PEUGEOT 108: THE DESIGN STORY
With the arrival of the all-new PEUGEOT 108 in Dealerships from 1 July 2014, the Brand begins a fresh chapter in its small car design story.
With assertive new exterior styling, a chic ‘about town’ character and the choice of a TOP! Cabrio model with an electric fabric roof for the first time, the PEUGEOT 108 is a city car of distinction. Add in a contemporary and connectivity-oriented interior – plus a huge range of personalisation options inside and out – and the 108 simply oozes appeal.
At 3,470mm bumper to bumper, the car is 40mm longer than its predecessor, the much-loved PEUGEOT 107. The overall width remains the same (1,630mm), while the maximum roof height is 10mm lower (1,460mm).
The 108’s personality-packed exterior was chosen following an internal competition at parent company PSA’s Design Centre in Vélizy, near Paris.
Ivo Groën, PEUGEOT 108 Design Director, said the goal was to give the car a more premium and sophisticated feel, supporting the Brand’s move upmarket and helping differentiate the 108 from its siblings, the Citroën C1 and Toyota Aygo.
Groën explained: “The 107 had a very cab-forward ‘mono-volume’ silhouette, which at launch in 2005 was very modern. We wanted to give the 108 more of a nose and the powerful feeling that comes with that. We wanted to reduce the glass and increase the sculpting of the body, and at the same time give it a timeless elegance.”
He said his team discarded many designs in the quest for the right look, not because they were bad drawings but they didn’t fit with the brief.
The 108’s ‘nose’ is dominated by its reinterpretation of the ‘floating grille’ as seen on recent new models such as the PEUGEOT 208, 2008 and 308. All of the car’s extra length is at the front, improving its impact-protection credentials.
The grille is flanked by advanced bi-focal projector lamp headlights which, of the three sibling models, are unique to PEUGEOT. The hi-tech unit is one of the most compact automotive light clusters available on any car today. Similar technology can be seen on the PEUGEOT 3008 HYbrid, illustrating how premium components from the Brand’s larger vehicles are now appearing on its smallest model.
At the 108’s rear, the ‘lion claw’ lamps provide an obvious link to the rest of the PEUGEOT range. Between them, the lightweight all-glass hatch gives a very clean and contemporary look. The external hinges of the 107 are gone, hidden on the 108 by a sporty roof spoiler – standard across the range – which also houses the high-level brake light. This design feature also helps improve the car’s aerodynamic performance; the Cd value has come down from 0.34 on the 107 to 0.29 on the 108.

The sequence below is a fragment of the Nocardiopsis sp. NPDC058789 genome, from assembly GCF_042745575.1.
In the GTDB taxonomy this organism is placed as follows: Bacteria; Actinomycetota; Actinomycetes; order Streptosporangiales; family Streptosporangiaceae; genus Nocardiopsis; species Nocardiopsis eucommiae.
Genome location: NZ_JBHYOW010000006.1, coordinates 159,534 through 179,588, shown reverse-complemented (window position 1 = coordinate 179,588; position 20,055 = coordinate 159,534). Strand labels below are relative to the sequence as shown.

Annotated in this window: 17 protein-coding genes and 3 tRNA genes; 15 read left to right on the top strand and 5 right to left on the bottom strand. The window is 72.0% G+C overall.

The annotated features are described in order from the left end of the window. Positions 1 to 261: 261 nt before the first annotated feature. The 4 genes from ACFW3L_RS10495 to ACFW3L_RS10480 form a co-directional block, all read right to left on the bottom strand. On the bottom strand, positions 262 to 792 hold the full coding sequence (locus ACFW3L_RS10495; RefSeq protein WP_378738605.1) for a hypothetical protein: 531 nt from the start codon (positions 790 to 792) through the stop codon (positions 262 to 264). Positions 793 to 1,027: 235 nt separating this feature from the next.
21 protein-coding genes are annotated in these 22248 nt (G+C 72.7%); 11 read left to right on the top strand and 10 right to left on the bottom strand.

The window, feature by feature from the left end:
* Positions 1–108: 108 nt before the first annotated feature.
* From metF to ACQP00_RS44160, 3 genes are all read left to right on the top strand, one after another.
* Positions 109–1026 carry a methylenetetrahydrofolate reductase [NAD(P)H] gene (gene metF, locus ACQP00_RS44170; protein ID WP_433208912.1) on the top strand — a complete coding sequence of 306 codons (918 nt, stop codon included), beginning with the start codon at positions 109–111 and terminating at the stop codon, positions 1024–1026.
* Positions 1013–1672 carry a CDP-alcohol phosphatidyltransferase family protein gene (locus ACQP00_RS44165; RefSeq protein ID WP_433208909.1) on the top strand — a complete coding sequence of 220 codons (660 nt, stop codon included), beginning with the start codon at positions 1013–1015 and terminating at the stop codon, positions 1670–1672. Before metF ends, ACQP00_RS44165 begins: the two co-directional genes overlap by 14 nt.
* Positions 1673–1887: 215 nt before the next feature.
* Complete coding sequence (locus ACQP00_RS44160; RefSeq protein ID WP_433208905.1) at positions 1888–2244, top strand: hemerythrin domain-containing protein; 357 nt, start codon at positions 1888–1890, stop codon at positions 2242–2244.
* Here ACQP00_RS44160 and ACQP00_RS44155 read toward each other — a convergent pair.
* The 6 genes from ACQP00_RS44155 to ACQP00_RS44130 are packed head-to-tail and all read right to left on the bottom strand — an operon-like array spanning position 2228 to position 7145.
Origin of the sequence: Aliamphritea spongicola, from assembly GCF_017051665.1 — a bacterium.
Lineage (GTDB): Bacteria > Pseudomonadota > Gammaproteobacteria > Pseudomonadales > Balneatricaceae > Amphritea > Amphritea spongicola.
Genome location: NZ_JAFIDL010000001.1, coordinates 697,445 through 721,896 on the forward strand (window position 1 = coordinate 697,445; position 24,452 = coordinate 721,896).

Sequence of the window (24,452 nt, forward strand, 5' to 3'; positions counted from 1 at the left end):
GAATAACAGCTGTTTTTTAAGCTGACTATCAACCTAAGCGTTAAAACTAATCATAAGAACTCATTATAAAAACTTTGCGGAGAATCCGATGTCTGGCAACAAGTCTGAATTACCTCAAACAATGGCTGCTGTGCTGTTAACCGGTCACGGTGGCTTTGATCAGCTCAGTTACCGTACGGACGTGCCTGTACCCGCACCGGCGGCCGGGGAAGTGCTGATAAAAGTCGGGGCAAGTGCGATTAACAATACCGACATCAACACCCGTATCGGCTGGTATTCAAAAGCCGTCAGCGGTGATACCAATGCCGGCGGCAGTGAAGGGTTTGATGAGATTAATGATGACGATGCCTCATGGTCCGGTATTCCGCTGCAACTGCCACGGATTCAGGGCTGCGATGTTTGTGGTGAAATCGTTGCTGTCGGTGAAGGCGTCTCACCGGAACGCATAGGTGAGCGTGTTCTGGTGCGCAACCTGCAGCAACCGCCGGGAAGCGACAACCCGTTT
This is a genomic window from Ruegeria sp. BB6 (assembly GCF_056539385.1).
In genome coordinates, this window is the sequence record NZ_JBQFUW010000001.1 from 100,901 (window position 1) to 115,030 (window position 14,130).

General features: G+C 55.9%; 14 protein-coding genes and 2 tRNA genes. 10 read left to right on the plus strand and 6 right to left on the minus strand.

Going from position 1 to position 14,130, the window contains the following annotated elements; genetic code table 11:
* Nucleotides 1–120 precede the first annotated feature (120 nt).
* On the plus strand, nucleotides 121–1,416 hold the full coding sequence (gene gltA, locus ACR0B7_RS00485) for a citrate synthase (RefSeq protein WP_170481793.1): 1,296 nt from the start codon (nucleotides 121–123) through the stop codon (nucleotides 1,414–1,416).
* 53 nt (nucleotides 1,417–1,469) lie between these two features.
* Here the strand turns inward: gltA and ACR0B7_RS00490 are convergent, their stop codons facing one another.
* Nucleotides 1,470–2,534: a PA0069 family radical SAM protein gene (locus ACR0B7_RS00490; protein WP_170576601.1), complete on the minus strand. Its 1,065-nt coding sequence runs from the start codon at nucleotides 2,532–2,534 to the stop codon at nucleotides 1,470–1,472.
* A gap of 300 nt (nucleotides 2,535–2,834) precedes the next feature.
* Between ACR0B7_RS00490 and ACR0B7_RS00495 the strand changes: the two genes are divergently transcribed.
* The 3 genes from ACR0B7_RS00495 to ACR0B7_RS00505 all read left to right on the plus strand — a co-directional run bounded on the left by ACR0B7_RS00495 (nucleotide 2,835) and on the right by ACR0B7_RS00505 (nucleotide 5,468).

Available in three and five-door body styles, the 108’s cabin space is almost identical to the outgoing model. Where it is larger is in the boot, with a huge improvement in usable space. Cargo-carrying capacity has increased from 139 litres on the 107 to 196 litres in the 108.
The cockpit sees a marked improvement in material quality, fit and finish. The dashboard has been deliberately styled around the central stack, which includes a superb 7-inch touch-screen in all but entry level Access trim – expected to account for less than 5% of UK sales.
Ivo Groën, continued: “Connectivity was a key point for 108, which wasn’t the case with the 107 because no one had a smartphone. For 108 it’s about your smartphone but in the middle of the dashboard. We wanted a very simple design horizontally and to have the vertical interface with connectivity. Everything else was built around that.”
Depending on trim level and personalisation options, the 108 features a vibrant mix of a black upper dash, contrasting with gloss black, white, aikinite (bronze) and body colour elements.
The bright, easy-to-read main instrument binnacle is attached to the top of the rake-adjustable steering wheel housing and so moves with it for the perfect view. A multi-function steering wheel is standard on all but Access trim.
Integrated headrests remain a feature of the two front seats, which demonstrate even greater comfort, support and quality compared to the 107. The driver’s seat is now height-adjustable on all but Access trim, and on three-door models both front seats gain a memory function. This means they will always return to the same position when tilted forward to allow passengers into the rear.
The 108’s Design Director, Ivo Groën, concluded: “Throughout history Peugeots have been very simple and classy, but also sporty, dynamic and elegant. I believe we have achieved this with the Peugeot 108.”